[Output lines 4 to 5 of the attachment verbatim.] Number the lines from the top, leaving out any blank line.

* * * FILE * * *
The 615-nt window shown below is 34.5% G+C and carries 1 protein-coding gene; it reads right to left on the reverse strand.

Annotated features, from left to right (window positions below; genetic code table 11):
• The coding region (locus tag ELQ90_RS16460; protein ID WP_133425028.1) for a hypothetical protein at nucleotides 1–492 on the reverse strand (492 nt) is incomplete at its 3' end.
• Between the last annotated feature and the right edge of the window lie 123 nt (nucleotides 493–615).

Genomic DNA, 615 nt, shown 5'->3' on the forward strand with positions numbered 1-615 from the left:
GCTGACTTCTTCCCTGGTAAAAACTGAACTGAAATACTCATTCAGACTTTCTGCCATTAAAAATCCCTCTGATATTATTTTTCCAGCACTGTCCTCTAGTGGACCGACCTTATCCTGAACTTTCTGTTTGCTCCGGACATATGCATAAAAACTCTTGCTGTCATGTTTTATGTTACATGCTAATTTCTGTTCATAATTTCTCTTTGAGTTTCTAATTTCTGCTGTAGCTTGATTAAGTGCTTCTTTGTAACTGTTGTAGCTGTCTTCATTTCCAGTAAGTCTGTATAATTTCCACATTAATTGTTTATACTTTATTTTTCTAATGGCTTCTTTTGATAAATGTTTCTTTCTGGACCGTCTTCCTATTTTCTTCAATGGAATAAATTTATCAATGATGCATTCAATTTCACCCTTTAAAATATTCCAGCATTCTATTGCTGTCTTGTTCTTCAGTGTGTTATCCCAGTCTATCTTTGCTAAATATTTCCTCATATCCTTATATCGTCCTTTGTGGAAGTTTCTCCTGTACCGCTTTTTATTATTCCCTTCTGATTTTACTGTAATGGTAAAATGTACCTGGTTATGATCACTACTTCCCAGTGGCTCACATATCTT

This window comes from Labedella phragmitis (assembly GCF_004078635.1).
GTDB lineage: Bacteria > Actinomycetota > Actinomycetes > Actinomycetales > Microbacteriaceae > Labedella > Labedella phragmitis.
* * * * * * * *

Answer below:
• Between the last annotated feature and the right edge of the window lie 123 nt (nucleotides 493–615).

Genomic DNA, 615 nt, shown 5'->3' on the forward strand with positions numbered 1-615 from the left: